Warne strains for spotlight … again
Shane Warne's sympathy for his close friend Michael Clarke - and fervent desire to remain in the spotlight - has extended far enough for the former Australian legspinner to present an outlandish scenario by which he would return to the Test team for next year's dual Ashes series.
Watching Clarke look powerless for just about the first time as Australian captain as Hashim Amla and Graeme Smith battered a wayward bowling attack to all parts of the WACA ground during the third Test, Warne said he felt a strong urge to help out. This time, Warne said, the desire to aid Clarke went beyond the regular advice he shares with his former team-mate around Test matches.
"I felt like I wanted to jump off the couch and grab the ball," Warne told News Ltd. "I really felt for Michael Clarke from a captaincy point of view. When you've got international bowlers bowling one or two full-tosses an over and half-volleys, I felt for Pup, I really felt for him."
While the scenario is highly improbable, if not laughable, Warne said a suitable persuasive phone call from Clarke would be enough for him to forego the "Shane Warne inc." of his life since retirement in order to play for Australia again. Warne even suggested he would be happy to return through grade cricket and earn his way with wickets for club and state before a Test recall could be considered.
"If your best friend says, 'Mate, I want you to seriously consider making a commitment to Australian cricket and coming back out of retirement', (to) make myself available for selection, that's a different scenario,'' Warne said. "Especially with back-to-back Ashes coming up next year, it could be a 12-month thing where you take three spinners with you and say, 'Righto, work with these spinners and see how you go for 12 months.' That's a different kettle of fish.
"I'm definitely not asking for Michael Clarke to come out and say that - that's a different scenario. You asked me if I think I could still play international cricket if I wanted to just turn up, do my bowling and if the first Test match was in three weeks, do you think I could play, (then) I'd have no hesitation in saying yes - and I think I'd do pretty well."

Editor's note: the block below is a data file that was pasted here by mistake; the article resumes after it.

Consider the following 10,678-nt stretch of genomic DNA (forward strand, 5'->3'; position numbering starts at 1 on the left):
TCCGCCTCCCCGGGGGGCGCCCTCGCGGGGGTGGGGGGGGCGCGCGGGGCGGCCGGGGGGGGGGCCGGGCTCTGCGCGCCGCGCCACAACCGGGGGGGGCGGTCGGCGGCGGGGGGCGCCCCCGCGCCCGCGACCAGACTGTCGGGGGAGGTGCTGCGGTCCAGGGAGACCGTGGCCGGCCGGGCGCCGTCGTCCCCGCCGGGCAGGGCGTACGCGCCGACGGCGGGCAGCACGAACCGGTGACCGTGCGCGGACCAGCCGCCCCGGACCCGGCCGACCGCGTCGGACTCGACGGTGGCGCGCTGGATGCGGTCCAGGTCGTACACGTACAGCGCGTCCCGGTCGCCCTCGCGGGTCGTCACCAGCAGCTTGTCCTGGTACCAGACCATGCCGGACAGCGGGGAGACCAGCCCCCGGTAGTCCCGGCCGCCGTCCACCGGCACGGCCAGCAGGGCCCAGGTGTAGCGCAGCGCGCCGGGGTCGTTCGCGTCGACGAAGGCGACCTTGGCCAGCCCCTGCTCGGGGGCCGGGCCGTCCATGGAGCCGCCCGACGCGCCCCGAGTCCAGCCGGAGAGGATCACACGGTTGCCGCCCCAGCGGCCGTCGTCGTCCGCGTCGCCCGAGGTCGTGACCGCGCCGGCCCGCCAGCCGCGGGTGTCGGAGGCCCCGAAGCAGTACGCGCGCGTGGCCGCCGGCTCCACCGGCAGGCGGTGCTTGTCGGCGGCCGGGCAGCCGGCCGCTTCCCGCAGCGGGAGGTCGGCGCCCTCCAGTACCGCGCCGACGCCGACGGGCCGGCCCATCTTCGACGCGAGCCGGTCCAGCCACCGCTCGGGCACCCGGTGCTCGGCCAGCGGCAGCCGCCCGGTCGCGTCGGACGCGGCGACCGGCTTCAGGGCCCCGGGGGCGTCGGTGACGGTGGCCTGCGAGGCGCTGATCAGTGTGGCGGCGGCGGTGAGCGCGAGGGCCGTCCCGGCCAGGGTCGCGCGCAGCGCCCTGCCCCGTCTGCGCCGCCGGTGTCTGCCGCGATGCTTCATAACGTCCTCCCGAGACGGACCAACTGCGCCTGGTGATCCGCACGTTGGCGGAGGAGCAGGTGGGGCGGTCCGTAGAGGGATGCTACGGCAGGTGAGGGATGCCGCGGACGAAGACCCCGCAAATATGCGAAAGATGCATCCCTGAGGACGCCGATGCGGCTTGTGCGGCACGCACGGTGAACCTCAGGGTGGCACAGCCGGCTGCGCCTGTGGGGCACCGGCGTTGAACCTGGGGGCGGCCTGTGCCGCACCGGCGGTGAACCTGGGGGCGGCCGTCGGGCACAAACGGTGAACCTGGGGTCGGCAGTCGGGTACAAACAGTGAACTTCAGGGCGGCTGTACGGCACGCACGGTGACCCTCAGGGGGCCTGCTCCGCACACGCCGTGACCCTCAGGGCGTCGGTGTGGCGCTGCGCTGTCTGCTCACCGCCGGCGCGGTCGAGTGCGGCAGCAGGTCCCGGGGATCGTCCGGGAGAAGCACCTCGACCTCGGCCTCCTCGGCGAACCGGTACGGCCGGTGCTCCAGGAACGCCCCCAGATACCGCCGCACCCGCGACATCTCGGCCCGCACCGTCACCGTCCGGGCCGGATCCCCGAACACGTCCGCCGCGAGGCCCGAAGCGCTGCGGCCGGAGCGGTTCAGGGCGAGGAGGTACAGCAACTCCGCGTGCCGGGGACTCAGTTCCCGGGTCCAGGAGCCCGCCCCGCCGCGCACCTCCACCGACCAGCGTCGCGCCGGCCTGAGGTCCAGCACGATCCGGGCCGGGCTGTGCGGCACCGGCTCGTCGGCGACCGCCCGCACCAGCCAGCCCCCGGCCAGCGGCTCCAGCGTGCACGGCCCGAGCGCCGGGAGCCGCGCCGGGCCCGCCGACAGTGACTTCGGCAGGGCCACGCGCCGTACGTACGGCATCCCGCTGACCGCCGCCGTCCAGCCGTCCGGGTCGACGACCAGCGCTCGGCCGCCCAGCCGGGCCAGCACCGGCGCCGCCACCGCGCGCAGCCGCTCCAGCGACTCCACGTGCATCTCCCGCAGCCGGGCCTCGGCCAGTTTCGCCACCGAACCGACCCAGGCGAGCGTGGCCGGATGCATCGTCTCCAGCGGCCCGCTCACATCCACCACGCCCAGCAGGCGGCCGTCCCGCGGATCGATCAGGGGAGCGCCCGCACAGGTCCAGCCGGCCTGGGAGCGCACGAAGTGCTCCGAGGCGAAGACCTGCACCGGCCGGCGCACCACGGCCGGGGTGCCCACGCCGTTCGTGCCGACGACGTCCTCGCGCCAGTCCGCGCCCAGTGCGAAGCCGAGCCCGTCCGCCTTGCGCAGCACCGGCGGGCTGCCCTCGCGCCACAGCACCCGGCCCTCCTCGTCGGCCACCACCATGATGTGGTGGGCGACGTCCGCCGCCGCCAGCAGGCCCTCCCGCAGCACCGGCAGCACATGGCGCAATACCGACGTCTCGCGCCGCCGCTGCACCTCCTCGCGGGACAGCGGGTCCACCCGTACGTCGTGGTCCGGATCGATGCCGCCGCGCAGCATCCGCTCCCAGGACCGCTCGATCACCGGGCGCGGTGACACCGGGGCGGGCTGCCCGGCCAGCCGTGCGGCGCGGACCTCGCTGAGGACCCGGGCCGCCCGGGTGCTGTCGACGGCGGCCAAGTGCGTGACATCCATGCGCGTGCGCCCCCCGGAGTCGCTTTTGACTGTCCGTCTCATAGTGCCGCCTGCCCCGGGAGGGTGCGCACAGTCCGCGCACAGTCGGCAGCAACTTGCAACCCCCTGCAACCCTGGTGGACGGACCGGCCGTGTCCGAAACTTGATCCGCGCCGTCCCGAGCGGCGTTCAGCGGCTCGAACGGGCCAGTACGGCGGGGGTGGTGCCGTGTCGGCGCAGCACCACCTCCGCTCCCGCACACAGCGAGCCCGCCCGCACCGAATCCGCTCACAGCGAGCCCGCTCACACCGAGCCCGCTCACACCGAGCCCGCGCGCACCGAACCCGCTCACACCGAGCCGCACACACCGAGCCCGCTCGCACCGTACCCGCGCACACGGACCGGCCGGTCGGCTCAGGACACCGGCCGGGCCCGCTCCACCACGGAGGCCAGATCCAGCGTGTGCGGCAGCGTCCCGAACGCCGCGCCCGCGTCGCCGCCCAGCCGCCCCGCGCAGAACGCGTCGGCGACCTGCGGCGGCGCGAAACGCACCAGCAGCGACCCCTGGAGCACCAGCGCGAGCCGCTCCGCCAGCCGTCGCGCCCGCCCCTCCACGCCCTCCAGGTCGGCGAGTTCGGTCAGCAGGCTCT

Presenting a fitter figure at the age of 43 than he did during most of his playing days, Warne argued the major obstacle to his return was not his bowling capability but the demands he now has on his time. He is set to captain the Melbourne Stars in this summer's BBL, and has bowled presentably for the team in their warm-up matches this week.
"From a purely bowling perspective, I don't think my form would be the concern, it's just the time and actually making that commitment again," Warne said. "My kids are turning 16, 14 and 12 next year and we're juggling two continents, Elizabeth [Hurley's] work and my work commitments. There's travel, sponsors, businesses, there are charities, so much stuff that I'd basically have to put it all on hold to make a commitment to international cricket.
"That's the reason I haven't for a while said I'm gonna make a comeback. For me it's not a matter of whether I could do it or not - I have absolutely no doubt if I wanted to commit to try to make a comeback and go through grade cricket, first-class cricket and try to get selected ... that I could do it."
While supportive of Clarke, Warne's words cannot be of much succour for Nathan Lyon, Australia's undisputed No. 1 spin bowler, who was the team's leading wicket-taker against South Africa while becoming the youngest Australian offspinner to reach 50 Test wickets.